LEWISBURG — For Democrats, last week’s midterm elections were about as bad as you can get, says a Bucknell University professor and political science expert.
“It is true that midterm elections aren’t usually favorable for the president’s party, particularly when the president is unpopular,” said Chris Ellis, associate professor of political science. “This fact, combined with the fact that many key Senate seats were being contested on red terrain, made Democrats expect this to be bad. But this election, combined with what happened in 2010, means that Obama had one of the worst set of midterm elections in history. He entered office with massive majorities in the House and Senate, and he’ll enter his final two years with a Senate safely in Republican hands and the largest Republican majority in the House in nearly 100 years.”
In part, the results were a function of turnout. Midterm electorates tend to be older, whiter, and richer than presidential ones, which works very strongly to the Republicans’ advantage. But a bigger problem for the Democrats wasn’t who was turning out to vote, Ellis said, but who they were voting for. “We’re still doing the final post-mortem on the polls, but it appears from that an overwhelming majority of independent, undecided and swing voters chose to vote Republican.”
There really weren’t any bright spots at all for Democrats, in the House, in the Senate, or in the gubernatorial elections. The only Republican of consequence to lose was Pennsylvania Gov. Tom Corbett.
“Gridlock will continue, no doubt about it,” Ellis said. “The parties didn’t even put as much effort as they usually do into their ‘the elections are over, let’s all get along’ show.” If anything, business will slow to even more of a crawl, as now Republicans in the Senate can block Obama’s federal nominations much easier than before Republicans learned a powerful lesson in this election: whatever they’re doing, it’s working electorally.” “Democratic leaders have complained for years that Republicans are taking obstruction and hyper-partisanship to new levels,” Ellis said. “And they may well be right. But if voters have no interest in punishing them for it, there’s no reason to stop doing it: now, they can just bide their time until the next presidential election, and hope to win the presidency and control all three branches of government.”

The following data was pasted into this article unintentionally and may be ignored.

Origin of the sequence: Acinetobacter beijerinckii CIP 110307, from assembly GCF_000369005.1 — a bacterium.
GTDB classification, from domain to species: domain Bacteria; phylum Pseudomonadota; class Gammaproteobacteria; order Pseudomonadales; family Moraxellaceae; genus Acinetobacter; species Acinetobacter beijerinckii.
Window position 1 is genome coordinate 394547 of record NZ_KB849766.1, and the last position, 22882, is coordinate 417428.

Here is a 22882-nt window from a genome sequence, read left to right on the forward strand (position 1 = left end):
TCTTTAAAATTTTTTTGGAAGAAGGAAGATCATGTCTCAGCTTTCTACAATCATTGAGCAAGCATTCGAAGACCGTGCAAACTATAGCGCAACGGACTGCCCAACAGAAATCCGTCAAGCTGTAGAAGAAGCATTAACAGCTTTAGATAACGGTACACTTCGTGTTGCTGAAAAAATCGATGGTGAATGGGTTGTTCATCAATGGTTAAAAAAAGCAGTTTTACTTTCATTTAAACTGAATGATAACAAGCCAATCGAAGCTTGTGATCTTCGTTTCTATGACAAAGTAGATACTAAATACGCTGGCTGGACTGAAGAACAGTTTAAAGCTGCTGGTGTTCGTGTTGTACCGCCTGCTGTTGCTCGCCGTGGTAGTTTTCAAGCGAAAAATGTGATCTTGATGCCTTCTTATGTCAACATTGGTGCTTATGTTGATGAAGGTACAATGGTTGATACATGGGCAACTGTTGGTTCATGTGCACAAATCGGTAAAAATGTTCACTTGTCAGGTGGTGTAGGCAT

Said U.S. Rep. Tom Marino, R-10, of Cogan Station: The incoming Republican majority for the 114th Congress has a clear mandate to lead and fulfill an optimistic vision to get our country back on track. The American people can expect Republicans to put forth serious proposals to fix our tax code, solve our spending problem, reform our legal and regulatory systems and improve our children’s education. Republicans have reasonable proposals and a winning philosophy to governing.”
One important thing that this election revealed is just how difficult it will be for Democrats to retake the House any time in the foreseeable future, Ellis said. The new House map shows that the Democratic Party is now almost exclusively an urban party, a coalition of racial and ethnic minorities and liberal whites who live in densely-packed urban areas. What this means is that there are a large number of Democratic House members elected by overwhelming margins. But it also means that there are an even larger number of seats, spread throughout suburbs, rural areas, and the South, where Democrats are not competitive at all. For purposes of House elections, in other words, Republicans are distributed more efficiently than are Democrats.
“The Republican Party is often talked about as having a problem in presidential elections, since Republicans aren’t appealing to the younger, ethnically diverse group of people that tend to vote in presidential elections,” Ellis said.
And this is true: Hillary Clinton, or whomever the Democratic nominee is in 2016, “will face a much less daunting electoral map than her Republican opponent,” Ellis said. “But to a large extent, the reverse is true in the House, For Democrats to be competitive in enough seats to have a plausible chance of taking back the House anytime soon, they need to think of something compelling to say to — among other groups — white men in the suburbs and exurbs, who are essentially tuning the party out entirely.”
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